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Posted on May 12, 2015 in Elections-Non-U.S., Foreign Policy Issues, Israel, Middle East, President Obama, Yemen | 0 comments

Cease fire in Yemen: false alarm or the beginning of a choppy road to peace (for a while)

  Yemen III In our April13 post, we noted that the Houthis were considerably more than just an Iranian surrogate in Yemen. Indeed, we pointed out, the Houthis, as part of the minority Shia were basically concerned with fairness for their people in a Sunni dominated country. About forty percent of Yemen’s population is Shia. In fact, since their formation in 2004, they had been fighting the al Qaeda Sunni militant jihadists in the North (practically they were behind the group Believing Youth, formed in Sana’a in the early to mid 90’s). And, recall, the Yemen version of Al Qaeda had just seen their numbers and power increased due to a merger with Al Qaeda in Saudi Arabia forming Al Qaeda for the entire Arabian Peninsula, but based in Yemen. Most of this activity took place in North Yemen. Under an Arab League sponsored armistice, and with more forceful pressure from Saudi Arabia, the two non-Houthi key figures contending for power were named head of the new government, namely...

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Posted on Apr 29, 2015 in Elections-Non-U.S., Foreign Policy Issues, Middle East | 0 comments

In Yemen crisis: Houthis not just Iranian surrogates. Likely to come to the negotiating table.

    In a previous post, I warned against assuming that the Houthis in Yemen were just a terrorist surrogate for Iran a la Hezbollah. True, they .get supplies from Iran, and are Zaidi Shia, as is Iran. But they are not religious fundamentalists. They are not just surrogates for Iran. They are not like Hezbollah. Their identity is Yemeni and have had no difficulty allying with the Sunni former President Ali Abdullah Saleh. The Houthis also differ from many of the militant Sunni and Shia groups that have dominated the Mideast scene of late. In fact, part of Houthis raison d’etre was to militarily oppose the Al Qaeda affiliates in Yemen. Unlike the Islamic terrorist groups in the region, they reject the jihadist Salafi and Wahhabi philosophies that posit that aggressive and violent terrorist acts against the West and others whom they feel are opposed to their brand of Islamic fundamentalism are justified by Islam. Yemen is an amalgamation of North Yemen and South Yemen created on May...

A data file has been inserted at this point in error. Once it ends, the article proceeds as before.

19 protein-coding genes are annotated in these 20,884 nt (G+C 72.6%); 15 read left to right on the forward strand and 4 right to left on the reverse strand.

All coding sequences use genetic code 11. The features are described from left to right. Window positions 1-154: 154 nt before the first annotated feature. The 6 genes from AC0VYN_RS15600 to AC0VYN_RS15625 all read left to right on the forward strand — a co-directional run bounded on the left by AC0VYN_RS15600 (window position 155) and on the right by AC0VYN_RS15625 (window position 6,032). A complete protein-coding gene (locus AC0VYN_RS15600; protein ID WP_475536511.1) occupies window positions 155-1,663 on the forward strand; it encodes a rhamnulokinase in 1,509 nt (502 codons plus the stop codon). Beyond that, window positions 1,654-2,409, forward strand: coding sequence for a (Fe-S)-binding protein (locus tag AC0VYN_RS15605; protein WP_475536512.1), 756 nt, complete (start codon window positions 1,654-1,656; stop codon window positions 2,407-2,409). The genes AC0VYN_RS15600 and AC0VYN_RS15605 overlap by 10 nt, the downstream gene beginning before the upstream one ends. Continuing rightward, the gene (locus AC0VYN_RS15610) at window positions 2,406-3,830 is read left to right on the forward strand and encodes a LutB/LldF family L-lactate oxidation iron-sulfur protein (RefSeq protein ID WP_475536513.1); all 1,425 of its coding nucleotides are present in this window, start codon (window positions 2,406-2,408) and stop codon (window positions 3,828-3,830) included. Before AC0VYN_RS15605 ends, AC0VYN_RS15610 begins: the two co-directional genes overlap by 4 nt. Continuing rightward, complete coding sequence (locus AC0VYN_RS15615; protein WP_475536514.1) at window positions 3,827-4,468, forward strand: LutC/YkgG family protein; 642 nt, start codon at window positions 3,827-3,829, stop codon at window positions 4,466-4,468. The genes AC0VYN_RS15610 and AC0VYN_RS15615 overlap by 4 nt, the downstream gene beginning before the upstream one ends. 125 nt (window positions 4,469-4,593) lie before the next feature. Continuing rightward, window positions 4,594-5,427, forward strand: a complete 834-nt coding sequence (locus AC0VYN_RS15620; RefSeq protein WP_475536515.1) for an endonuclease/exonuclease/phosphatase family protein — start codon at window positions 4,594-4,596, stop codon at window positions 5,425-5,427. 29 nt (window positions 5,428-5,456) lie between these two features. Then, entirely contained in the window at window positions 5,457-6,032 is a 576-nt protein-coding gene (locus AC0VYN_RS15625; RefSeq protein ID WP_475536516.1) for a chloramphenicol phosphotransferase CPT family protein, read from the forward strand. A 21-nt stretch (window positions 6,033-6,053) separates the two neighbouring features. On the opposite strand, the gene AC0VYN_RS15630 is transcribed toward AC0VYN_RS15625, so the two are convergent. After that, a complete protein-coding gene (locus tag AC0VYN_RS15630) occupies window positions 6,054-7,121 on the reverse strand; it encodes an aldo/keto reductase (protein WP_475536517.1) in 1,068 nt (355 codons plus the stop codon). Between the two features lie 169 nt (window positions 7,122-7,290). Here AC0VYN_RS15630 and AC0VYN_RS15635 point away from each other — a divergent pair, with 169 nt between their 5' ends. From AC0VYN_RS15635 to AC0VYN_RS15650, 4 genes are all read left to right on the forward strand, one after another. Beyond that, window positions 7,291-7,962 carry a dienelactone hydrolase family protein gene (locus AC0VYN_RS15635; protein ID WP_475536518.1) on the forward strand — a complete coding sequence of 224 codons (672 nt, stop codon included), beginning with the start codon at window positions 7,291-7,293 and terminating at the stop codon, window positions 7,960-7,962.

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Posted on Apr 13, 2015 in Elections-Non-U.S., Foreign Policy Issues, Middle East | 0 comments

Yemen Crisis explained. Part II-More than just another Middle East sectarian battle.

  In our last¬† post we went through the history of Yemen, through 1962. This week we shall move on to the contemporary crisis and attempt to demonstrate that it is more than just an Iranian attempt to exert hegemony over Yemen. As we left off last week, apart from their own regional civil wars, North Yemen and the PDR were fighting a Greater Yemen War. With pressure from the Arab League,¬† peace or more specifically an armistice, was brokered. Under its terms a new unified government formed that had Ali Abdullah Saleh as president, and the then President of South Yemen, Ali Salim al Beidh, as its vice-president. Saleh won re-election with 93 per cent of the vote. His administration, however, was marked by an amazing amount of corruption. An economic downturn in 1992, and the ensuing food riots, led to yet another civil war. During which time, Vice-president Ali Salim al Beidh walked out of the government, protesting among other items, the attacks in the north upon...

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Posted on Apr 8, 2015 in Foreign Policy Issues, Middle East | 0 comments

Yemen Crisis explained. Part I-Historical background

  In our last post we learned of the dangers of oversimplification when we use highly abstract terms such as Iranian Proxy, Communism, Terrorist, and Free World. This week and next we shall examine the background to the explosive contemporary situation in Yemen. In our next post we shall attempt to clarify the current situation there. (and how the use of such abstract terms has oversimplified its problems and led to our failures there). Yemen has about 24 million souls and occupies both the southwest and southern portions of the Arabian peninsula.. From this locale, Yemen borders the Red Sea to the west, the Arabian Sea, with the Gulf of Aden to the south and it has a shoreline of about 1200 miles. As one would expect, Yemen has a long history as a sea trading nation. The tip of Yemen lies at the closest point to Ethiopia and Somalia of any of the other Red Sea bordered countries. Indeed, most scholars believe Yemen was the biblical Sheba, and...

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